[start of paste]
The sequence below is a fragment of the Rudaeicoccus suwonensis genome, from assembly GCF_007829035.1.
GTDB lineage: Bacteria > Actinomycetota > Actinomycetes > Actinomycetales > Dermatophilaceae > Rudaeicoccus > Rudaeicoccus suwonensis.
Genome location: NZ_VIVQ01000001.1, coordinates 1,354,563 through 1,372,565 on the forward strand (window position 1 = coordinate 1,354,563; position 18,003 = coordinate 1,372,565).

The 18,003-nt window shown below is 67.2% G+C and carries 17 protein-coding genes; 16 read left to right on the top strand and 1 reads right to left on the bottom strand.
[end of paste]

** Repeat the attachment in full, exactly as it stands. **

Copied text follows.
The sequence below is a fragment of the Rudaeicoccus suwonensis genome, from assembly GCF_007829035.1.
GTDB lineage: Bacteria > Actinomycetota > Actinomycetes > Actinomycetales > Dermatophilaceae > Rudaeicoccus > Rudaeicoccus suwonensis.
Genome location: NZ_VIVQ01000001.1, coordinates 1,354,563 through 1,372,565 on the forward strand (window position 1 = coordinate 1,354,563; position 18,003 = coordinate 1,372,565).

The 18,003-nt window shown below is 67.2% G+C and carries 17 protein-coding genes; 16 read left to right on the top strand and 1 reads right to left on the bottom strand.